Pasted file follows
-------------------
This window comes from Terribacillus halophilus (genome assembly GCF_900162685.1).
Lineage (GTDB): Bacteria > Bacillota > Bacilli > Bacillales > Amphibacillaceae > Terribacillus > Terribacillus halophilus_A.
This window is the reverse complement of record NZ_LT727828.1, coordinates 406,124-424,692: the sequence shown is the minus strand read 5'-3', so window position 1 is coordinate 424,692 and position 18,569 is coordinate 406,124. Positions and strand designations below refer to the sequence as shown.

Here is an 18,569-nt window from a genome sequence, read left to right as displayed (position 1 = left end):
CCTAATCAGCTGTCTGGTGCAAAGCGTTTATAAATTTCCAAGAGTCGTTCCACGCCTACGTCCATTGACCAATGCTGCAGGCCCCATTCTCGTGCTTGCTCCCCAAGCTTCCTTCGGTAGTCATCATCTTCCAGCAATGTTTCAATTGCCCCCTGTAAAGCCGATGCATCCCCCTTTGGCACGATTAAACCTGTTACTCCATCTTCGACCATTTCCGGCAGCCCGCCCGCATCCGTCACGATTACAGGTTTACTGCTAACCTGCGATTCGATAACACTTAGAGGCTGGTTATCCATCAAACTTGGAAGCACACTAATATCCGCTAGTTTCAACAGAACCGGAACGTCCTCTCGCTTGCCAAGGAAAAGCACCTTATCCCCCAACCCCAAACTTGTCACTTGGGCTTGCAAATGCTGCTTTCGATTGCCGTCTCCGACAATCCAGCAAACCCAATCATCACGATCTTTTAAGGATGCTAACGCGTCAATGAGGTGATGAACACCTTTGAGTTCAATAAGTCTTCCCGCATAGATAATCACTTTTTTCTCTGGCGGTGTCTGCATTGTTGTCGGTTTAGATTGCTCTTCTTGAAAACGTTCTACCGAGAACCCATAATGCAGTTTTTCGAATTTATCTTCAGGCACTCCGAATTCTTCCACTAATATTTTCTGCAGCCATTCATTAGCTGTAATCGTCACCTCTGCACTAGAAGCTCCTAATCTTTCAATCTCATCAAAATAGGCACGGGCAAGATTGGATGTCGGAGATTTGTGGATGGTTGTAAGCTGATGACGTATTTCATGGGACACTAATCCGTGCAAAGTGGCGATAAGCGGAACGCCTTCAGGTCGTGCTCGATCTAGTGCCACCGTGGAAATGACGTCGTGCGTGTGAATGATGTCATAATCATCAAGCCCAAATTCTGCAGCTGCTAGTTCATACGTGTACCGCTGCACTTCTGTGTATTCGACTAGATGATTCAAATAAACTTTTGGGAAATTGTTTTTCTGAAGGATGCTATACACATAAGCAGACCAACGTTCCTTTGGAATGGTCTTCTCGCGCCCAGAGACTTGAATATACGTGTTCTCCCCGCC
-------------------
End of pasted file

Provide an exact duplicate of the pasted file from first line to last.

This window comes from Terribacillus halophilus (genome assembly GCF_900162685.1).
Lineage (GTDB): Bacteria > Bacillota > Bacilli > Bacillales > Amphibacillaceae > Terribacillus > Terribacillus halophilus_A.
This window is the reverse complement of record NZ_LT727828.1, coordinates 406,124-424,692: the sequence shown is the minus strand read 5'-3', so window position 1 is coordinate 424,692 and position 18,569 is coordinate 406,124. Positions and strand designations below refer to the sequence as shown.

Here is an 18,569-nt window from a genome sequence, read left to right as displayed (position 1 = left end):
CCTAATCAGCTGTCTGGTGCAAAGCGTTTATAAATTTCCAAGAGTCGTTCCACGCCTACGTCCATTGACCAATGCTGCAGGCCCCATTCTCGTGCTTGCTCCCCAAGCTTCCTTCGGTAGTCATCATCTTCCAGCAATGTTTCAATTGCCCCCTGTAAAGCCGATGCATCCCCCTTTGGCACGATTAAACCTGTTACTCCATCTTCGACCATTTCCGGCAGCCCGCCCGCATCCGTCACGATTACAGGTTTACTGCTAACCTGCGATTCGATAACACTTAGAGGCTGGTTATCCATCAAACTTGGAAGCACACTAATATCCGCTAGTTTCAACAGAACCGGAACGTCCTCTCGCTTGCCAAGGAAAAGCACCTTATCCCCCAACCCCAAACTTGTCACTTGGGCTTGCAAATGCTGCTTTCGATTGCCGTCTCCGACAATCCAGCAAACCCAATCATCACGATCTTTTAAGGATGCTAACGCGTCAATGAGGTGATGAACACCTTTGAGTTCAATAAGTCTTCCCGCATAGATAATCACTTTTTTCTCTGGCGGTGTCTGCATTGTTGTCGGTTTAGATTGCTCTTCTTGAAAACGTTCTACCGAGAACCCATAATGCAGTTTTTCGAATTTATCTTCAGGCACTCCGAATTCTTCCACTAATATTTTCTGCAGCCATTCATTAGCTGTAATCGTCACCTCTGCACTAGAAGCTCCTAATCTTTCAATCTCATCAAAATAGGCACGGGCAAGATTGGATGTCGGAGATTTGTGGATGGTTGTAAGCTGATGACGTATTTCATGGGACACTAATCCGTGCAAAGTGGCGATAAGCGGAACGCCTTCAGGTCGTGCTCGATCTAGTGCCACCGTGGAAATGACGTCGTGCGTGTGAATGATGTCATAATCATCAAGCCCAAATTCTGCAGCTGCTAGTTCATACGTGTACCGCTGCACTTCTGTGTATTCGACTAGATGATTCAAATAAACTTTTGGGAAATTGTTTTTCTGAAGGATGCTATACACATAAGCAGACCAACGTTCCTTTGGAATGGTCTTCTCGCGCCCAGAGACTTGAATATACGTGTTCTCCCCGCC